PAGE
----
*1 (D.N.H. July 24, 2017), R. & R. adopted by 2017 WL 3446778
(Aug. 10, 2017); see also Whitmore v. Parker, 484 F. App’x 227,
231 & n.2 (10th Cir. 2012) (stating that courts have discretion
to apply the Federal Rules of Civil Procedure in § 2241 habeas
credit determination . . . by filing a habeas petition under 28
U.S.C. § 2241”).
The following facts are undisputed, unless otherwise noted.
In January 2012, Jones began serving a term of special parole on
a Connecticut state sentence, which was set to expire in January
Under Connecticut law, special parole is a mandatory
period of parole that the defendant must complete after serving
his term of imprisonment.
See Conn. Gen. Stat. § 54-125e.
On October 2, 2012, Jones was arrested by state authorities
for a number of state charges relating to drugs and firearms.
On the same day, a parole officer issued a “remand to actual
custody order” to the Connecticut DOC.
This order directed the
Connecticut DOC to hold Jones in custody for violation of the
conditions of his special parole.
See Conn. Agencies Regs.
§§ 54-124a(j)(1)-1(15), 54-124a(j)(1)-4; Conn. Gen. Stat.
On April 10, 2013, while still in custody, Jones was
indicted on federal drug and firearm charges related to his
October 2012 arrest.
Later that year, Jones pleaded guilty to
two of the federal charges and, on October 8, 2013, he was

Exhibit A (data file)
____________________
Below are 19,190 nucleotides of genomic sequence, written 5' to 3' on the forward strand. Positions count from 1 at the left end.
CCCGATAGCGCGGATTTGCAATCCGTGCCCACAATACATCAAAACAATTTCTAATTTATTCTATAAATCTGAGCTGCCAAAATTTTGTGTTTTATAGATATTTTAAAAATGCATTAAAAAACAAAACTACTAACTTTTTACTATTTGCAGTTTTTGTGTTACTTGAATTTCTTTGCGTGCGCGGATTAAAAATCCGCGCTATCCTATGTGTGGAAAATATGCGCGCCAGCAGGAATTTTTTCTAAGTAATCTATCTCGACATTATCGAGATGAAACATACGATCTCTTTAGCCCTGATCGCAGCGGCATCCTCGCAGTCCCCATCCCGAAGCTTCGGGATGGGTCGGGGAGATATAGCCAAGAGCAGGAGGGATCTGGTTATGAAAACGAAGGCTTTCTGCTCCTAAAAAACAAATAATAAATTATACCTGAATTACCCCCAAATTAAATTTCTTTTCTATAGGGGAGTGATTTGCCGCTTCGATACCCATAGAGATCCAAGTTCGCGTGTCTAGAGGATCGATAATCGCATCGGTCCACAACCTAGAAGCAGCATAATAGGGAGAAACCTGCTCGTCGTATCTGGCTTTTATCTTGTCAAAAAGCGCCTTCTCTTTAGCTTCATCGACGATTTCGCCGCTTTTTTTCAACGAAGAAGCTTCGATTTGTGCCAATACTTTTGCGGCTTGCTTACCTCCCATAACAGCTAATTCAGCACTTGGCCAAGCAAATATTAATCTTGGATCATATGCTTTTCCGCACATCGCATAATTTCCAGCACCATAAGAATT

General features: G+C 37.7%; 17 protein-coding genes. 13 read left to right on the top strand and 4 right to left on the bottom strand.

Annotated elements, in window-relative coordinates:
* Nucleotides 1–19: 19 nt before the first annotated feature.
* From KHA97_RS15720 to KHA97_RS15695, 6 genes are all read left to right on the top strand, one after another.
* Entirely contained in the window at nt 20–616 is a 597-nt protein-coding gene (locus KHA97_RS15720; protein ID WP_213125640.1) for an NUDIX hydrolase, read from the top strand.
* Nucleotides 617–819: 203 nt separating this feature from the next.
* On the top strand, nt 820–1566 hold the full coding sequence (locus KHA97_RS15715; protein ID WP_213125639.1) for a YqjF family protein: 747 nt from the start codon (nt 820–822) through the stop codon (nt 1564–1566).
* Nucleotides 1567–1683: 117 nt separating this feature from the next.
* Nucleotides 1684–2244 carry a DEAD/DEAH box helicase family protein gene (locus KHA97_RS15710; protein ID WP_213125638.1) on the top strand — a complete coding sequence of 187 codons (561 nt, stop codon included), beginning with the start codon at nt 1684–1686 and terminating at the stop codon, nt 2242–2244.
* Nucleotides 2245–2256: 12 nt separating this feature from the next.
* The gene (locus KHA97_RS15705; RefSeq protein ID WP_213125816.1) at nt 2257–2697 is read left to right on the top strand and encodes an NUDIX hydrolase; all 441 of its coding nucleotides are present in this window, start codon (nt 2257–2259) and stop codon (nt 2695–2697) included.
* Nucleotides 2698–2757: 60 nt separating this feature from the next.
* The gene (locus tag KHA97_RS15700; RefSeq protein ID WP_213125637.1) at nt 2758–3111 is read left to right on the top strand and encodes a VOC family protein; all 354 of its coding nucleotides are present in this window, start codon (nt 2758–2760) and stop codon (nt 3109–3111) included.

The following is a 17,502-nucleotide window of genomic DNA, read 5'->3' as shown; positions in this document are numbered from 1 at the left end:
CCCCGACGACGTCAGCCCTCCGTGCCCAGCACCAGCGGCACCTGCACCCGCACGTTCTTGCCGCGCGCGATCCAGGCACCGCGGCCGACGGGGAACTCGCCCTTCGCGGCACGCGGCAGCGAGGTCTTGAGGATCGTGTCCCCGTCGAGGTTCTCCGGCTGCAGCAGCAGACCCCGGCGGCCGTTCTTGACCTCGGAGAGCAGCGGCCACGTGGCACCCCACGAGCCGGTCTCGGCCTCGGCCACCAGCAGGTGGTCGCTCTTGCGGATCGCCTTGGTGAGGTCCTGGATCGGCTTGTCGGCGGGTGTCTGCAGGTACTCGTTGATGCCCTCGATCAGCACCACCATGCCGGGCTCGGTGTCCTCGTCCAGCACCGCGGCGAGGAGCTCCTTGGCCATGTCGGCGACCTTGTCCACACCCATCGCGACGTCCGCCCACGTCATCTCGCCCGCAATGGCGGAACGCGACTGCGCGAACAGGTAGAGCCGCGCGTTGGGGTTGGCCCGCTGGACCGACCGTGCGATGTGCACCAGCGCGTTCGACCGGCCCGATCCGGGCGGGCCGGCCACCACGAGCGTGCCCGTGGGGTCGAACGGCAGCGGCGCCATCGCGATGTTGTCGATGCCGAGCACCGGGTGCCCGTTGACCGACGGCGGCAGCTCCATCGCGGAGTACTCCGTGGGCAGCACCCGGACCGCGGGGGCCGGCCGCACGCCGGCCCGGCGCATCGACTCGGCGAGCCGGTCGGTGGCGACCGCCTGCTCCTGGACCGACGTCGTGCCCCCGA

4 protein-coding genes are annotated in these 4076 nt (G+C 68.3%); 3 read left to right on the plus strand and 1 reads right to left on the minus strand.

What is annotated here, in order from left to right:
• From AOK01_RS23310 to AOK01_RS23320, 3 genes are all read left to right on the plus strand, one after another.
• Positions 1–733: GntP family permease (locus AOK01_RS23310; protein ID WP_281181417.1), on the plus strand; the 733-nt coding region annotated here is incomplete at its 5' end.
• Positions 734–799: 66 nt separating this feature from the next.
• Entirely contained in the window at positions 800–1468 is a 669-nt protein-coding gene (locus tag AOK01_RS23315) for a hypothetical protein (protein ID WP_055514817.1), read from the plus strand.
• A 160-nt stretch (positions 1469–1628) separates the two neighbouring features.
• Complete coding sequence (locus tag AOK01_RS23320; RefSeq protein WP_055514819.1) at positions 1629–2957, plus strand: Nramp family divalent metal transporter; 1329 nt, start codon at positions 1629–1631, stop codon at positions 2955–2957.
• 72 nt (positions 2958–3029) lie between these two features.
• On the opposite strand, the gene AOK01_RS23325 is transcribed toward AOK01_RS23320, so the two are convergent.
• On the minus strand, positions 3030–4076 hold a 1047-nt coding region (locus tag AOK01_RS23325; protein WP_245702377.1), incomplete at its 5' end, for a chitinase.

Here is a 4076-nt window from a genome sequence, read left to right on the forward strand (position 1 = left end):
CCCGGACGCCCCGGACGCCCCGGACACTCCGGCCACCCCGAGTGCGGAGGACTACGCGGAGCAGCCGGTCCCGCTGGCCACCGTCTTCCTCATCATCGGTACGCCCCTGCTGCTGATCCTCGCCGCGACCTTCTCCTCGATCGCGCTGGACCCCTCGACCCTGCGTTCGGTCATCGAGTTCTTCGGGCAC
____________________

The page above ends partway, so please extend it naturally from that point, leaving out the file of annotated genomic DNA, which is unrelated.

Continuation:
sentenced to 94 months imprisonment.
The federal court
recommended to the BOP “[t]hat [Jones] receive credit for time
Doc. no. 10-7 at 3 of 4.
On October 17, the state
charges arising from Jones’s October 2012 arrest were dismissed.
During this time, the proceedings relating to Jones’s
parole violation remained pending.
See Conn. Agencies Regs.
§ 54-124a(j)(1)-6 (“Parole revocation procedures premised upon
criminal misconduct that is the subject of prosecution shall be
continued until the criminal matter is disposed.”).
25, 2013, a parole revocation hearing was held before a hearing
examiner, and Jones admitted that he had violated the terms of
his special parole.
The hearing examiner made the following
recommendation: “This officer recommends revoke and reparole to
Mr. Jones’ Federal Detainer.”
Doc. no. 10-9 at 3 of 3.
On December 5, 2013, the Connecticut Board of Pardons and
Paroles (the “parole board”) appears to have accepted the
hearing officer’s recommendation, because it issued the